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    “Why are health regulators leaving the heavy lifting to the ACCC?” I posed a similar question a year ago, and received a letter from lawyers representing the Department of Health and Ageing demanding a retraction. They said it was “inaccurate and inflammatory” to suggest that the TGA was passing the buck and laying the blame at the feet of dodgy doctors. They may have been right in that other unregistered ‘health practitioners’ have also been spruiking thermal scanners and other quack cancer detection/treatment devices. Having said that, at least one doctor is currently being prosecuted by the ACCC over alleged false claims made for breast imaging.
    Why aren’t these lawyers for DoHA and the TGA being used to target those making false and misleading claims about cancer cures?

    Michael Woodhead

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    Jon Wardle

    I agree on the need for increased need for regulation of new practitioners but would contend that the AHMAC proposals are not proper, front-end nor targeted and therefore do not think that Rebecca will find them as effective as she wishes.

    The AHMAC proposal completely lacks proactive elements for the larger professions (for example the training of counsellors) and does little to amend public confusion as to where to report practitioners.

    In NSW the statutory Code of Conduct has failed to protect consumers in most cases, as it is only the most egregious cases are actioned, given the resource constraints. It remains to be seen whether the cases she mentioned would be ‘serious’ enough for exploration. If the NSW experience is anything to go by I would not hold out hope. Ditto for ‘mild’ cases of financial exploitation or incompetent misdiagnosis.

    Even when the HCCC has taken action then this has not guaranteed protection, as practice rights have been restored and public declarations removed in relation to some practitioners who were acquitted of “legal” wrongdoing, even when grave ethical concerns that would result in de-registration from a professional board remained.

    The AHMAC proposal for a statutory Code of Conduct is an excellent catch-all safety net that will offer the public a small increase in protection, but it should never replace real statutory regulation of professions with a large (and increasing) role in Australia. Amongst those professions government reports have consistently recommended regulating are naturopaths and counsellors/psychotherapists.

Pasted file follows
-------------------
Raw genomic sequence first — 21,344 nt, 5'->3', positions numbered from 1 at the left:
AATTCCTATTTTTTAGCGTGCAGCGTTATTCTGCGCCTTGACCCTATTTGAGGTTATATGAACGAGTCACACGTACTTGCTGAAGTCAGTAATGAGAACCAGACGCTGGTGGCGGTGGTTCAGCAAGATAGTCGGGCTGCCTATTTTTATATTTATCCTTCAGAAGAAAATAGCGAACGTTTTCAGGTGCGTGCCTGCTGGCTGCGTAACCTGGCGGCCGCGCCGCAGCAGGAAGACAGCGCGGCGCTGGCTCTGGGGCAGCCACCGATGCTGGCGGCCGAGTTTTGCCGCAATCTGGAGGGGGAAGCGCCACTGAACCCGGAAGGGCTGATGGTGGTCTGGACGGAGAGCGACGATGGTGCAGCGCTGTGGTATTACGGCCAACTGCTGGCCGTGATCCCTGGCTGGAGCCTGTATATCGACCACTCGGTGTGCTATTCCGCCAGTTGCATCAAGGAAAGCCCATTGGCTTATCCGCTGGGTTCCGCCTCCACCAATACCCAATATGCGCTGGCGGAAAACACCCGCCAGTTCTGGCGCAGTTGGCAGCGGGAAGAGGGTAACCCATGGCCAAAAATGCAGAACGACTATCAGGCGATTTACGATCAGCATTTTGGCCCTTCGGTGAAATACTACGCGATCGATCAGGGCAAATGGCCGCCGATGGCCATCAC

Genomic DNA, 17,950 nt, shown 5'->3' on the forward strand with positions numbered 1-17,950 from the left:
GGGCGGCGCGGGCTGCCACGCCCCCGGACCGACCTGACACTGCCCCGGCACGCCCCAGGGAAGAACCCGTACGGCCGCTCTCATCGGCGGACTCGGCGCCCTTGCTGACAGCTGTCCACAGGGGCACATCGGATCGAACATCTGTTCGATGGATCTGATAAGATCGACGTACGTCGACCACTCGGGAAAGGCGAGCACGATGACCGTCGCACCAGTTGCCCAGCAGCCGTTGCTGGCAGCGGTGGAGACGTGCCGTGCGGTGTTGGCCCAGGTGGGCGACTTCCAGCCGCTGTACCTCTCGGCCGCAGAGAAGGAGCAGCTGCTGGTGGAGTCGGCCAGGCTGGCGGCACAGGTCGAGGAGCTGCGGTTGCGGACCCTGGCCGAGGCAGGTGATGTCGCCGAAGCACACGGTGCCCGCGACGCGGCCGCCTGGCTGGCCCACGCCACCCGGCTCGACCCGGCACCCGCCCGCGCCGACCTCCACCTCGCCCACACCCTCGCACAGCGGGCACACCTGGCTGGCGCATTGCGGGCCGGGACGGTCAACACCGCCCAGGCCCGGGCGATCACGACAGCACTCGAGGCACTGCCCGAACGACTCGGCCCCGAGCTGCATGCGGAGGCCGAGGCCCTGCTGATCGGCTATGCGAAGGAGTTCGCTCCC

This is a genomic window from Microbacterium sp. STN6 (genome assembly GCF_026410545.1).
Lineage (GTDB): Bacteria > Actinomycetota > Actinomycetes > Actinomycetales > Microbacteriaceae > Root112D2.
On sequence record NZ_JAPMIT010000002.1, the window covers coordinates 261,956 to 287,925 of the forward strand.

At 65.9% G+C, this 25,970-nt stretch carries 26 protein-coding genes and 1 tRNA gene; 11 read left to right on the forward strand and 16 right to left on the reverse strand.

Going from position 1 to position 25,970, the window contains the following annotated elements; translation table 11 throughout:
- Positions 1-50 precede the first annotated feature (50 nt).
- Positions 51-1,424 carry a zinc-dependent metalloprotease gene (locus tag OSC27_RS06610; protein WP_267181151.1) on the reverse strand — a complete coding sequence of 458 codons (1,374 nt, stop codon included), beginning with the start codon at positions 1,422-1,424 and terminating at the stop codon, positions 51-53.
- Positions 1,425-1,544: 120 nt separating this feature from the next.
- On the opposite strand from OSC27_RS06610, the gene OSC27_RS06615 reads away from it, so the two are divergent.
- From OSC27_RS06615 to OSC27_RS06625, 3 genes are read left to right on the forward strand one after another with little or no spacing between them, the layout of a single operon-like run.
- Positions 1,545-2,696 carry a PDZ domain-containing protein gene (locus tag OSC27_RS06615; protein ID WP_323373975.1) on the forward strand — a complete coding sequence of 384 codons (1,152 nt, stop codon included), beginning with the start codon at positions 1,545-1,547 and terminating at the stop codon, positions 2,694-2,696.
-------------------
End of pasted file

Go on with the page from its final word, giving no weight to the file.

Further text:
We were all initially informed in 2009 that as the ‘third stage’ of the introduction of the NRAS AHPRA would review professions that should be included in the national scheme.

    However, I fear that the upcoming AHMAC legislation will be used as an excuse to avoid registering new profession under AHPRA, when the changing healthcare landscape in Australia requires a significant expansion of the professions AHPRA regulates. I sincerely hope that AHMAC aren’t trying to pass the buck on this.

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    Raymond Bange

    The strength of a statutory Code would be its potential comprehensive nature and statutory application with enforceable penalties. A potential weakness is that it is essentially ‘passive’ and has limited capacity for active monitoring and feedback unlike a system of formal registration.

    Another weakness is a Code’s limited coverage beyond the activities of practitioners. The regulatory system should capture the responsibility of employers for their directly supervised and employed healthcare practitioners.

    The central principle of protecting the public interest remains, and if government is to fulfil its obligations properly, then both operational aspects need to be addressed, albeit there may be different mechanisms involved for an operator to those for an individual.

    Government thus carries an underlying obligation to minimise risks in the public interest, not only through the regulation of the individual practitioner, but also through the accreditation, licensing and monitoring of any related entity
    that provides direct operational (e.g. clinical) practice support.

    There are numerous examples of employers breaching the spirit of a professional practitioner code of conduct and this forms an additional justification for capturing employers and related service providers within the scope of an overall regulatory framework.


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